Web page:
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Calculation of required volume flow (filter fans)

In enclosures and cabinets with highly efficient and sensitive electronic components heat can also become a problem, especially with increasing packing density. Furthermore there is a risk that the service life of components, e.g. semi-conductors, might be reduced when the maximum operational temperature is exceeded. By using filter fans the generated heat in enclosures can effectively be eliminated and thus ensure trouble-free operation of electronic components.

Use the following calculation to correctly assess the required filter fan performance. Please contact us by e-mail or phone if you need assistance.

1. Temperature differential

Variations in temperature (e.g. day-night, summer-winter, climate zones) have to be taken into account. Please enter the maximum temperature differential or determine the temperature differential in the enclosure based on the desired interior temperature (Ti) and the expected ambient temperature (Tu):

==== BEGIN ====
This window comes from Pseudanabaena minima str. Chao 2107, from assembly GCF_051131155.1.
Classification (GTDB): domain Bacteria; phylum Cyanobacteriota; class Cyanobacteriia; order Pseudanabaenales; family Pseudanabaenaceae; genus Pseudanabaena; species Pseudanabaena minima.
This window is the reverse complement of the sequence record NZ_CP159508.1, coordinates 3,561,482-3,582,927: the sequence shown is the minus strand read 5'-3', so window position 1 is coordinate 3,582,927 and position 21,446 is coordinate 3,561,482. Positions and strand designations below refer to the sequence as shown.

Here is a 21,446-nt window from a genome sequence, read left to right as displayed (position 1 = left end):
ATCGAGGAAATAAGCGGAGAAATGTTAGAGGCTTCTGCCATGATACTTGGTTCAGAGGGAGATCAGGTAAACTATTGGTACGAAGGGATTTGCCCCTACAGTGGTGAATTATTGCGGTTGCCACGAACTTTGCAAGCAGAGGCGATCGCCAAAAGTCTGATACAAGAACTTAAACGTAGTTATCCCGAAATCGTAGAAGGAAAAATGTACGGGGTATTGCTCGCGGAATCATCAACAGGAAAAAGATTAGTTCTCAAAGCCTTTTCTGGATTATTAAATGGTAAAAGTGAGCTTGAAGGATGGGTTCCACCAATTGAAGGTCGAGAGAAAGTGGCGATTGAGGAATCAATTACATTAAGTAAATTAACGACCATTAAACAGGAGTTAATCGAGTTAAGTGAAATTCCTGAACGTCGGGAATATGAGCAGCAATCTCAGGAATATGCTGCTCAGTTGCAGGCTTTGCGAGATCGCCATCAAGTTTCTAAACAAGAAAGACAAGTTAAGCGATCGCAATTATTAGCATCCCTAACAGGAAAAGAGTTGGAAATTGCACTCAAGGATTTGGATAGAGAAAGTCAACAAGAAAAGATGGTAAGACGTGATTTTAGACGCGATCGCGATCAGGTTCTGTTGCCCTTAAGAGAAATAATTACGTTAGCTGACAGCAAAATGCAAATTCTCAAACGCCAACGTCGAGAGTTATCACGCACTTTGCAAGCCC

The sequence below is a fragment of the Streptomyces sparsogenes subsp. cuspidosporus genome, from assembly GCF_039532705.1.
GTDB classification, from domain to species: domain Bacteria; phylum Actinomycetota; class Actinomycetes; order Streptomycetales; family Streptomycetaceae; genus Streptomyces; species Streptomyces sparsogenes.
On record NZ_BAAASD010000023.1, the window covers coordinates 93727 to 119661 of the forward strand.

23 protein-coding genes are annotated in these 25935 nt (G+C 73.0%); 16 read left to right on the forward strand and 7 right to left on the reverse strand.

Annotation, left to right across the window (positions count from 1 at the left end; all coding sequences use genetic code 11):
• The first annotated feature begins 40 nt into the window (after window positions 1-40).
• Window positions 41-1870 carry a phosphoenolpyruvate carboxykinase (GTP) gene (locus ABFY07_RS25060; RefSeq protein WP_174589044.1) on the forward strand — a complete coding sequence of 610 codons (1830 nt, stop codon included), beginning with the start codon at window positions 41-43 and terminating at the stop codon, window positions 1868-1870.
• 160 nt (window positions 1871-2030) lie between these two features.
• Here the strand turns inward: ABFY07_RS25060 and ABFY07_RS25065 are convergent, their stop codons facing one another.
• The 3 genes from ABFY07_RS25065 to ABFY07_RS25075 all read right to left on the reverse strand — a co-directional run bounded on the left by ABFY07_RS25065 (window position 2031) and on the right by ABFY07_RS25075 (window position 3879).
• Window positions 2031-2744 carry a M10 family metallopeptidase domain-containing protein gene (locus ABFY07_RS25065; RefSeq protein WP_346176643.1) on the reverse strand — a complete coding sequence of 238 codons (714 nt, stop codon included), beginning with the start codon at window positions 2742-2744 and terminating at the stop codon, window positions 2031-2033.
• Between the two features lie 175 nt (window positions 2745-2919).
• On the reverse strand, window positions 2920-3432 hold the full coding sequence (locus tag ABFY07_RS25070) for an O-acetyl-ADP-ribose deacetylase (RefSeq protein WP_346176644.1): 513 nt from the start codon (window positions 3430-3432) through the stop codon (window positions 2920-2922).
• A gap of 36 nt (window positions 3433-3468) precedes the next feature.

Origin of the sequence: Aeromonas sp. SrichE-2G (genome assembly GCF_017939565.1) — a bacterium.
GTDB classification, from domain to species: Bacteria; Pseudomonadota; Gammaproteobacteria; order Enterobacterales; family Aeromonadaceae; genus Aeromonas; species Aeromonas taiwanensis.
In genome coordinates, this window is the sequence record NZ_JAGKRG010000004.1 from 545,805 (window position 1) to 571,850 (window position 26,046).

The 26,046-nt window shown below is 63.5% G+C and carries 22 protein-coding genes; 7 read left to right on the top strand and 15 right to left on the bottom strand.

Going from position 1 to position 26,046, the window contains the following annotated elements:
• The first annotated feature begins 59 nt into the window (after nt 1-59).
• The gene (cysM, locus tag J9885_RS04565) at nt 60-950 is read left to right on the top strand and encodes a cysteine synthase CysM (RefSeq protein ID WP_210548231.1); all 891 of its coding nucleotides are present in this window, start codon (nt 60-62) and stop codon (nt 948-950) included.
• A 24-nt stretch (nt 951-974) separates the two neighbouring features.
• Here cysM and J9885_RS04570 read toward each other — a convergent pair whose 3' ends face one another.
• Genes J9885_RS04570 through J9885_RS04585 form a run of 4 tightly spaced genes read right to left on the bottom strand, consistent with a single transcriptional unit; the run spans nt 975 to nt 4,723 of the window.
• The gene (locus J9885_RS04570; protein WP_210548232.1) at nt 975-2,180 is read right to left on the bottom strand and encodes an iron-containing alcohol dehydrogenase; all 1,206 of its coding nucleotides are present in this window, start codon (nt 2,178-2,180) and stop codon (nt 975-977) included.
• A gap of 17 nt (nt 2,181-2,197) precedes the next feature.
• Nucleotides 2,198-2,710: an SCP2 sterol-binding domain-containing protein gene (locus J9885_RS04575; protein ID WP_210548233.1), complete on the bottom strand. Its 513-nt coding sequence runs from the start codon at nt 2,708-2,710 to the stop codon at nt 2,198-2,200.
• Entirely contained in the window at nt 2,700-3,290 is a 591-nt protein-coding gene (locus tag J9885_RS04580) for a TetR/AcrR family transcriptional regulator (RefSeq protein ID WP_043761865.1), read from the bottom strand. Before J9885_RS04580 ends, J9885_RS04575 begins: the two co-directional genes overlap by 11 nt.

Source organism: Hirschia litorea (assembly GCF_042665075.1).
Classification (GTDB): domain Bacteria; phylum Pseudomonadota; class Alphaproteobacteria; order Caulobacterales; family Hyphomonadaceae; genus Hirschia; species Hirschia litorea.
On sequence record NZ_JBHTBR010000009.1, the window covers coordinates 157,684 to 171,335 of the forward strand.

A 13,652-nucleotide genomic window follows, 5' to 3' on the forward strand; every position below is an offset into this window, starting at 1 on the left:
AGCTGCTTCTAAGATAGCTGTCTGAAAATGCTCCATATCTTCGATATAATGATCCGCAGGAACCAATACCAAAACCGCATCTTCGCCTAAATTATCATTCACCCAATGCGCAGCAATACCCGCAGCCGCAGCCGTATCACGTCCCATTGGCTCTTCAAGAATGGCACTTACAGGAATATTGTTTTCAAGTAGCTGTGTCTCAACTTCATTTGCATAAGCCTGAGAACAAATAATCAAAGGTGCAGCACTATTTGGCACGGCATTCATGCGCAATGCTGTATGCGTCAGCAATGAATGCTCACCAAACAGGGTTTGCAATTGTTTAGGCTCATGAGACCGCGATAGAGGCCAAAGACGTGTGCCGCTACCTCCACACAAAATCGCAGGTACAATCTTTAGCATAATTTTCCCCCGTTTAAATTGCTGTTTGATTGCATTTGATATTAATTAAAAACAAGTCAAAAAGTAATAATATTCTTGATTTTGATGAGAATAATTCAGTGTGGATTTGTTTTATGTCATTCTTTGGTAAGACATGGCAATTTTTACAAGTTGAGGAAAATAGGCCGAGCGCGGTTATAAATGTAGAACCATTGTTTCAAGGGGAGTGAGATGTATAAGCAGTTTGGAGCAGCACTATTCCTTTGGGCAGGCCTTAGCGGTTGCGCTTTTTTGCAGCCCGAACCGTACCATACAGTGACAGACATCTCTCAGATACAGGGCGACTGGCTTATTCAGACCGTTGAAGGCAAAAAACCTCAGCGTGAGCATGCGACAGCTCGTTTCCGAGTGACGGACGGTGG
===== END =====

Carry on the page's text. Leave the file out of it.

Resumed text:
Maximum ambient temperature °C
Desired interior temperature °C
Temperature differential K
Important note: Filter fans can only provide cooling in an enclosure if the ambient temperature is below the interior enclosure temperature. If this is not the case, thus the ambient temperature is higher than the interior enclosure temperature, a cooling unit (e.g. air conditioner) is necessary.
2. Installed stray power

The electrical load installed in enclosures (e.g. transformers, relays, semi-conductors, bus bars, etc.) generate heat when in operation. This self-warming is described as stray power, power loss or dissipation.

Installed stray power W
3. Air constant

The air constant f is determined by the altitude (above sea level) at the place of installation. It factors in decreasing barometric pressure and air density with increasing altitude.

Altitude (above sea level) in meters

Air constant m3K/Wh
4. Calculation
Required volume flow m3/h